Furthermore, this is already a highly regulated landscape, with trade union political expenditure separately regulated by the Certification Officer, as well as the regulation by the Electoral Commission.


It is telling that in their recent report, the Committee on Standards in Public Life make no recommendation on expanding the definition of joint campaigning – the only recommendation they make is with regard to transparency of targeted spending:


Recommendation 21 - Parties should be required to identify what is spent by third parties as targeted spending on their behalf. The government should introduce a specific reporting category for targeted expenditure that non-party campaigners have spent in relation to an authorisation given by a political party. (Ibid., p95).


If there are concerns about the transparency of specifically partisan ‘targeted spend’ by non-party campaigners, this would be a much simpler and more straightforward way of dealing with those concerns, that would put the administrative burden on the political parties who have authorised the expenditure, rather than on the non-party campaigners. S25 of the Elections Bill goes far beyond this recommendation, by introducing new restrictions, rather than limiting itself to new measures to increase transparency.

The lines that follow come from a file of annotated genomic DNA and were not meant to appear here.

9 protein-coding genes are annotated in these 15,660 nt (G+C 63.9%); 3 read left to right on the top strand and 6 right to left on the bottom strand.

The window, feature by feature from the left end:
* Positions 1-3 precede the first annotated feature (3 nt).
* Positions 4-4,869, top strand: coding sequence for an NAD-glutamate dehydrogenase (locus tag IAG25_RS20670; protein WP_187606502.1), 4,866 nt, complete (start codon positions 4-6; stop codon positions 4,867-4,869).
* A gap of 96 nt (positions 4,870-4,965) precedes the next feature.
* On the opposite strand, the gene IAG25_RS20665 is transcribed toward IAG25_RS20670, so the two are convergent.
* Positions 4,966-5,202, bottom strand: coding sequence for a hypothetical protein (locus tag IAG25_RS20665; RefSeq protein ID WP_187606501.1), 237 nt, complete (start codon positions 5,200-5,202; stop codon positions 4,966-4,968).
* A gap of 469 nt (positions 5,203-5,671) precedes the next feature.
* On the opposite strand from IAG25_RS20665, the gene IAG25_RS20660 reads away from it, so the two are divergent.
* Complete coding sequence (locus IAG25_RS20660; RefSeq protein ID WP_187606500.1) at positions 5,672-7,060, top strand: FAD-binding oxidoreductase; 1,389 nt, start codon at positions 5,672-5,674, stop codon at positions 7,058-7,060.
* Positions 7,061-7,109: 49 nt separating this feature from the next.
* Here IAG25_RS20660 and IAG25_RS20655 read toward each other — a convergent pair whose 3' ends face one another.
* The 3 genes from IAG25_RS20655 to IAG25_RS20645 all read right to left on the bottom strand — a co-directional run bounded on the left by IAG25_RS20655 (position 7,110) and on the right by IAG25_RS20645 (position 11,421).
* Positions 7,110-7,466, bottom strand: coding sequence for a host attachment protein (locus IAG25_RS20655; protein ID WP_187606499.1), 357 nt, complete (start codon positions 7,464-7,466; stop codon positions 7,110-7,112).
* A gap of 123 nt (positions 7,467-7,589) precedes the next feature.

The Committee’s Report makes clear that regulation of non-Party campaigners must “strike the right balance” (Ibid., p89) – we would argue that the measures in S25 go far beyond this, and should be removed from the Bill.


We would not be opposed to the transparency measures proposed in Recommendation 21 in the Committee’s recent report, although we’d note that this information is already in the public domain as both the Party and the non-party campaigner are already obliged to report spending that is authorised under ‘targeted spend’ rules.


It is worth noting that trade union political activity is already highly regulated through a series of Acts including:



Electoral campaigning by trade unions is also regulated through a series of Acts including:



Unions’ political funds are already regulated by the Certification Officer:



Trade unions are also covered by various aspects of electoral law, including the Representation of the People Act 1983, the Political Parties, Elections and Referendums Act 2000 and the Transparency of Lobbying, Non-party Campaigning and Trade Union Administration Act 2014.



  1. The burden of red tape is unfair